Iraqi author Muhsin Al-Ramli’s brother was executed for planning a coup against Saddam. Yet the narrative here is driven neither by anger nor partisan hateby Rachel Halliburton / July 20, 2017 / Leave a comment
Published in August 2017 issue of Prospect Magazine
The President’s Gardens by Muhsin Al-Ramli, translated by Luke Leafgren (MacLehose Press, £12.99)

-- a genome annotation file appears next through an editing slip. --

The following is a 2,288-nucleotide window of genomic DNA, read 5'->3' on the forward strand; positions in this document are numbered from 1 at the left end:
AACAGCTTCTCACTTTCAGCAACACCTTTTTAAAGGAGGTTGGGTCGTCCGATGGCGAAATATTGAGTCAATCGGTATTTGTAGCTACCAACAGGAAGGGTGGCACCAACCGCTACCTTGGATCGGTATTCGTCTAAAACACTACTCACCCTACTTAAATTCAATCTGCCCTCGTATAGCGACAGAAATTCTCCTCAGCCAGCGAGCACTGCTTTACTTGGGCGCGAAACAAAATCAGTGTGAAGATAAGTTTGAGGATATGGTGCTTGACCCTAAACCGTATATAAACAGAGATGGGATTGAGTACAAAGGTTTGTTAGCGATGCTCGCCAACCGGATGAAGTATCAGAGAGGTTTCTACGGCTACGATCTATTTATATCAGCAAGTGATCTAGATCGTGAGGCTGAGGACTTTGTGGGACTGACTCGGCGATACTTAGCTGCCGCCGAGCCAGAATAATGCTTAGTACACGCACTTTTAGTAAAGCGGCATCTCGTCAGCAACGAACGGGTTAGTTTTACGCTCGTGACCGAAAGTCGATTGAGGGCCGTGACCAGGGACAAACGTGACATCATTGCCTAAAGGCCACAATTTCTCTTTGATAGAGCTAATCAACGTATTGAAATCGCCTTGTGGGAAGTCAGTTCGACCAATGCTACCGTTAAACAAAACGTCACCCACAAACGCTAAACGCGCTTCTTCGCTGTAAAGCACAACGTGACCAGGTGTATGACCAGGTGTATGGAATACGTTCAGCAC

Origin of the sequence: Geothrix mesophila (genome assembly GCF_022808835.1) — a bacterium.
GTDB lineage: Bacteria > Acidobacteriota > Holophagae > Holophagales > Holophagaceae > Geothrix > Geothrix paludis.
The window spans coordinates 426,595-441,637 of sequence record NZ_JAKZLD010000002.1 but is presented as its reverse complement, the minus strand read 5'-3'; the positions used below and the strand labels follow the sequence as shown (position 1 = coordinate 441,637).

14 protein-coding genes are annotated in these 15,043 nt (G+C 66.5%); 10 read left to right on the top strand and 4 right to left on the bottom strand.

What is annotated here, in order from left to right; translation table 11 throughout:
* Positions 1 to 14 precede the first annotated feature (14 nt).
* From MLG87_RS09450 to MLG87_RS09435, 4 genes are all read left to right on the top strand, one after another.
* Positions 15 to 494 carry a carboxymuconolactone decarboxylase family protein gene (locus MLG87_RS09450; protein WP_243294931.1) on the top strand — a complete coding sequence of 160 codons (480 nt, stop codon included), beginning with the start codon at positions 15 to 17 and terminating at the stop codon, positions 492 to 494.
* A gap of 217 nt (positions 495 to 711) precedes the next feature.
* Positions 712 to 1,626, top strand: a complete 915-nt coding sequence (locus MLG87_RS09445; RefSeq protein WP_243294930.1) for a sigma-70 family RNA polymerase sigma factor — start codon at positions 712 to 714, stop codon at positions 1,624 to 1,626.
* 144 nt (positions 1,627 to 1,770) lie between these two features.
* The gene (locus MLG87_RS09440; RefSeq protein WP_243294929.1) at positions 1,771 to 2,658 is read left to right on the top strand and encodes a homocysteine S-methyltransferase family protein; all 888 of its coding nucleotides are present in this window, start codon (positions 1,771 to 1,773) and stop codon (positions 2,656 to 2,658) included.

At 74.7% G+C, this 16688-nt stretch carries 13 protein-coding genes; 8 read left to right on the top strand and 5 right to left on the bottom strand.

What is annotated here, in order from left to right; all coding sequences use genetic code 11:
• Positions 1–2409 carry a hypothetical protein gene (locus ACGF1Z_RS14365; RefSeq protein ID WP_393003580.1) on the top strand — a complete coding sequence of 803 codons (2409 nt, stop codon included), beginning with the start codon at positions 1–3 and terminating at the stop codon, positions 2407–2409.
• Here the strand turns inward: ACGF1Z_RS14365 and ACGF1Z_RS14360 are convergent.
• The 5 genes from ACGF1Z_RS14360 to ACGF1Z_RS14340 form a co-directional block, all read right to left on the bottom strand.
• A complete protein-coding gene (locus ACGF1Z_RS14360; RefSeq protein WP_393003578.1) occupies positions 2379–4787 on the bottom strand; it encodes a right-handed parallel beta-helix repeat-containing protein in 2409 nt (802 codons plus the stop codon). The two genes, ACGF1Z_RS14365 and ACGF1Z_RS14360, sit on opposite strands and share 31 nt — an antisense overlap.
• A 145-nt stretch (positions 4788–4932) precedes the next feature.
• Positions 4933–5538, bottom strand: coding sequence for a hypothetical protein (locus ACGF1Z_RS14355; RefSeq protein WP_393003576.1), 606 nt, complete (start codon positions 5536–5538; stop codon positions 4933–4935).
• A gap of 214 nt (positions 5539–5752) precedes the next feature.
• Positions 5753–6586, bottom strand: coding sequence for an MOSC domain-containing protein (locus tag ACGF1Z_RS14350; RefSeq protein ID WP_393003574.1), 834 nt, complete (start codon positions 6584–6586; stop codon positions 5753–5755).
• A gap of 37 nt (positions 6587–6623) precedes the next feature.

It is typical of the Rabelaisian impudence of this book that the reader does not encounter the title’s subject—the President’s gardens—until towards the end. This extraordinary portrait of three friends growing up in Saddam Hussein’s Iraq uses a range of storytelling traditions, infusing tragedy with comedy, the epic with the intimate, and the real with the surreal. From its arresting start—“In a land without bananas, the village awoke to nine banana crates, each containing the severed head of one of its sons”—the author evokes both despair and joy in lives perpetually branded by conflict. Part of its power derives from the knowledge that its stories are firmly rooted in history.